An hour’s drive away from Srinagar city lies a fabled spring from a popular Kashmiri folk tale, called ‘Himal and Nagrai’. The stone marker there commemorates the lore and with it, the original, aboriginals inhabitants of Kashmir” the Nagas. The protagonist of this story was Nagrai, a Naga, and the serpent king.

As in the story, the Nagas are thought to be semi-divine beings – half human, half serpentine and the original inhabitants of Kashmir. Kalhana writes of the origin of Kashmir and how it was populated in his famous book ‘Rajtarangni’. In what feels more like a mythological legend than a historical account, he speaks of how Kashmir was once a large body of water. Kashyapa, the father of the Naga King, Nila, drained the water for humans and Nagas to cohabit this space. Here they find a space in the creation myth of Kashmir.

The Nagas are said to have a close association with water. It is not strange then, that to this day, Kashmiris call springs of water nags while the word nagin is used to refer to small springs. Numerous places in Kashmir derive their names from these legendary beings thus creeping into the nomenclature of a civilisation that has eliminated them from their narrative.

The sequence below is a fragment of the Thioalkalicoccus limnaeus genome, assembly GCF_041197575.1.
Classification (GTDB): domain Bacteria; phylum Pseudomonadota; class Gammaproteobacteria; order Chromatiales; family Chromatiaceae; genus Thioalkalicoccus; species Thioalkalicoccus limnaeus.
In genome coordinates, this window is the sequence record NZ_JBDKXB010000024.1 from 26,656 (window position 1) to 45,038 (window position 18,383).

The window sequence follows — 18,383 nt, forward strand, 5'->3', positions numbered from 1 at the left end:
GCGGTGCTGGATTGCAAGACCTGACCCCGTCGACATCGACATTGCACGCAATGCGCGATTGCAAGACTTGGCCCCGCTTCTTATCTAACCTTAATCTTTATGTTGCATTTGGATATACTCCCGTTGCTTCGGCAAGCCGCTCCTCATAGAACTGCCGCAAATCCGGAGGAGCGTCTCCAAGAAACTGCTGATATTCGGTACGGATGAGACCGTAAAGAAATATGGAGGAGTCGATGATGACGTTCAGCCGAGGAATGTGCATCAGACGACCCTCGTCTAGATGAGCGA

‘Himal and Nagrai’ is a tale that beautifully blends mythology into a legendary love story. The story begins with a Brahmin trying to kill his wife by letting loose a serpent on her, who transforms into a baby boy and eventually grows up to be Nagrai, the King of serpents. Despite his humble upbringing in the house of a priest, he falls in love and marries the Princess of the land, Himal, who he lives peacefully with until his other serpent wives from the underworld feel neglected and plot to bring him back. There are some macabre scenes, including serpent babies dying but given that it is folklore, there are many versions and multiple endings, mostly happy. If it intrigues you, read the full story here.

 

 

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